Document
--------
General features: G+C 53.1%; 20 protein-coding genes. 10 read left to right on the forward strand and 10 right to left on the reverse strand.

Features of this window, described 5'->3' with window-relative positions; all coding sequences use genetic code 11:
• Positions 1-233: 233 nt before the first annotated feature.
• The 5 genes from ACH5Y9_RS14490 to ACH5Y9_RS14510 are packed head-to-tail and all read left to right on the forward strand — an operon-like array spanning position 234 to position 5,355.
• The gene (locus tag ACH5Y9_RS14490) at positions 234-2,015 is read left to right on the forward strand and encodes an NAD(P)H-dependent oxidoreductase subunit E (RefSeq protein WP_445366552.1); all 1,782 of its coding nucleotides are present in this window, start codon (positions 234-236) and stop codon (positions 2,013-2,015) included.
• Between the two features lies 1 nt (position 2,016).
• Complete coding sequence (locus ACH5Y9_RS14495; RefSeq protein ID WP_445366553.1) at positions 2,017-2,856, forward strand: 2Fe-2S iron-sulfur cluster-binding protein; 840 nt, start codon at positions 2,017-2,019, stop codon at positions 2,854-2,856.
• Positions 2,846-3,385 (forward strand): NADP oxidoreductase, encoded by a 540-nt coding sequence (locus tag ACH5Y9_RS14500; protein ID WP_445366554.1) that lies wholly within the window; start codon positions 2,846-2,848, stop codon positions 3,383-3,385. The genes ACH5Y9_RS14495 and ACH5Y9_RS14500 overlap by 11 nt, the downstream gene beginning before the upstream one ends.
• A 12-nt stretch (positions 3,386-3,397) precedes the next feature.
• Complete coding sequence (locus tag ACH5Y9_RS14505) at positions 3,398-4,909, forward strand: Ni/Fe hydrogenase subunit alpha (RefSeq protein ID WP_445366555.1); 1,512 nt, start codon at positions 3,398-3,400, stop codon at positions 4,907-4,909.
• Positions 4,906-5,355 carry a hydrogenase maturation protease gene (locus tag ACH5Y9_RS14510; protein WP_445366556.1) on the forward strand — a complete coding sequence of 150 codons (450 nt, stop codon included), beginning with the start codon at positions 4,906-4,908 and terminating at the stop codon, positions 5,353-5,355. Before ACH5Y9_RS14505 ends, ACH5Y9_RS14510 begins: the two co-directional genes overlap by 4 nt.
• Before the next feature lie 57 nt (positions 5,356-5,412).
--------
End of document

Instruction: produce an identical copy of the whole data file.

General features: G+C 53.1%; 20 protein-coding genes. 10 read left to right on the forward strand and 10 right to left on the reverse strand.

Features of this window, described 5'->3' with window-relative positions; all coding sequences use genetic code 11:
• Positions 1-233: 233 nt before the first annotated feature.
• The 5 genes from ACH5Y9_RS14490 to ACH5Y9_RS14510 are packed head-to-tail and all read left to right on the forward strand — an operon-like array spanning position 234 to position 5,355.
• The gene (locus tag ACH5Y9_RS14490) at positions 234-2,015 is read left to right on the forward strand and encodes an NAD(P)H-dependent oxidoreductase subunit E (RefSeq protein WP_445366552.1); all 1,782 of its coding nucleotides are present in this window, start codon (positions 234-236) and stop codon (positions 2,013-2,015) included.
• Between the two features lies 1 nt (position 2,016).
• Complete coding sequence (locus ACH5Y9_RS14495; RefSeq protein ID WP_445366553.1) at positions 2,017-2,856, forward strand: 2Fe-2S iron-sulfur cluster-binding protein; 840 nt, start codon at positions 2,017-2,019, stop codon at positions 2,854-2,856.
• Positions 2,846-3,385 (forward strand): NADP oxidoreductase, encoded by a 540-nt coding sequence (locus tag ACH5Y9_RS14500; protein ID WP_445366554.1) that lies wholly within the window; start codon positions 2,846-2,848, stop codon positions 3,383-3,385. The genes ACH5Y9_RS14495 and ACH5Y9_RS14500 overlap by 11 nt, the downstream gene beginning before the upstream one ends.
• A 12-nt stretch (positions 3,386-3,397) precedes the next feature.
• Complete coding sequence (locus tag ACH5Y9_RS14505) at positions 3,398-4,909, forward strand: Ni/Fe hydrogenase subunit alpha (RefSeq protein ID WP_445366555.1); 1,512 nt, start codon at positions 3,398-3,400, stop codon at positions 4,907-4,909.
• Positions 4,906-5,355 carry a hydrogenase maturation protease gene (locus tag ACH5Y9_RS14510; protein WP_445366556.1) on the forward strand — a complete coding sequence of 150 codons (450 nt, stop codon included), beginning with the start codon at positions 4,906-4,908 and terminating at the stop codon, positions 5,353-5,355. Before ACH5Y9_RS14505 ends, ACH5Y9_RS14510 begins: the two co-directional genes overlap by 4 nt.
• Before the next feature lie 57 nt (positions 5,356-5,412).